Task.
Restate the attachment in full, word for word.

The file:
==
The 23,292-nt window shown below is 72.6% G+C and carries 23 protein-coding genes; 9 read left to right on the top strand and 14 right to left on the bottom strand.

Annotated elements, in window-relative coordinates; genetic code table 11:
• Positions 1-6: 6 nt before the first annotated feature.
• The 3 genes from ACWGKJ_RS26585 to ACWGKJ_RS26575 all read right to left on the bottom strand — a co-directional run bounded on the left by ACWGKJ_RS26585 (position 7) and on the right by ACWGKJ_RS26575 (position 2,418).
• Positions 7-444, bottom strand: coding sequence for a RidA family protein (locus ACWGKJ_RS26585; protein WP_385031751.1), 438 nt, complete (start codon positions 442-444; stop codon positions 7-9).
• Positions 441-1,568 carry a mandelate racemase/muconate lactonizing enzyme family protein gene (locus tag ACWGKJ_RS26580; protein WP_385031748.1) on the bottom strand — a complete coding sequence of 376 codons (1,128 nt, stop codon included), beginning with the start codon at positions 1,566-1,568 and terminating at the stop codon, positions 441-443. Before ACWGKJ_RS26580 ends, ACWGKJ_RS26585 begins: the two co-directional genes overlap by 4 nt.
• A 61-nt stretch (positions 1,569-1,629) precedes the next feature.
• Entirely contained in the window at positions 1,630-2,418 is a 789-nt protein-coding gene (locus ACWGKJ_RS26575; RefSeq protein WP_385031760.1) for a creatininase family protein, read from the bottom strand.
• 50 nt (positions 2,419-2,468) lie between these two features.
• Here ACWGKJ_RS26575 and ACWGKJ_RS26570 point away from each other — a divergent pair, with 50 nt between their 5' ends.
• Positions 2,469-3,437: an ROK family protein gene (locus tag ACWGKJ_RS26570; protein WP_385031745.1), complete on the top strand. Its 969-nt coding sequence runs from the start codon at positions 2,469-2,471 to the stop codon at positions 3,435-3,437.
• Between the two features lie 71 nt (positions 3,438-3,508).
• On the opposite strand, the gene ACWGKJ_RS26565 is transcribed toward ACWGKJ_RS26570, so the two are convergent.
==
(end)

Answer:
The 23,292-nt window shown below is 72.6% G+C and carries 23 protein-coding genes; 9 read left to right on the top strand and 14 right to left on the bottom strand.

Annotated elements, in window-relative coordinates; genetic code table 11:
• Positions 1-6: 6 nt before the first annotated feature.
• The 3 genes from ACWGKJ_RS26585 to ACWGKJ_RS26575 all read right to left on the bottom strand — a co-directional run bounded on the left by ACWGKJ_RS26585 (position 7) and on the right by ACWGKJ_RS26575 (position 2,418).
• Positions 7-444, bottom strand: coding sequence for a RidA family protein (locus ACWGKJ_RS26585; protein WP_385031751.1), 438 nt, complete (start codon positions 442-444; stop codon positions 7-9).
• Positions 441-1,568 carry a mandelate racemase/muconate lactonizing enzyme family protein gene (locus tag ACWGKJ_RS26580; protein WP_385031748.1) on the bottom strand — a complete coding sequence of 376 codons (1,128 nt, stop codon included), beginning with the start codon at positions 1,566-1,568 and terminating at the stop codon, positions 441-443. Before ACWGKJ_RS26580 ends, ACWGKJ_RS26585 begins: the two co-directional genes overlap by 4 nt.
• A 61-nt stretch (positions 1,569-1,629) precedes the next feature.
• Entirely contained in the window at positions 1,630-2,418 is a 789-nt protein-coding gene (locus ACWGKJ_RS26575; RefSeq protein WP_385031760.1) for a creatininase family protein, read from the bottom strand.
• 50 nt (positions 2,419-2,468) lie between these two features.
• Here ACWGKJ_RS26575 and ACWGKJ_RS26570 point away from each other — a divergent pair, with 50 nt between their 5' ends.
• Positions 2,469-3,437: an ROK family protein gene (locus tag ACWGKJ_RS26570; protein WP_385031745.1), complete on the top strand. Its 969-nt coding sequence runs from the start codon at positions 2,469-2,471 to the stop codon at positions 3,435-3,437.
• Between the two features lie 71 nt (positions 3,438-3,508).
• On the opposite strand, the gene ACWGKJ_RS26565 is transcribed toward ACWGKJ_RS26570, so the two are convergent.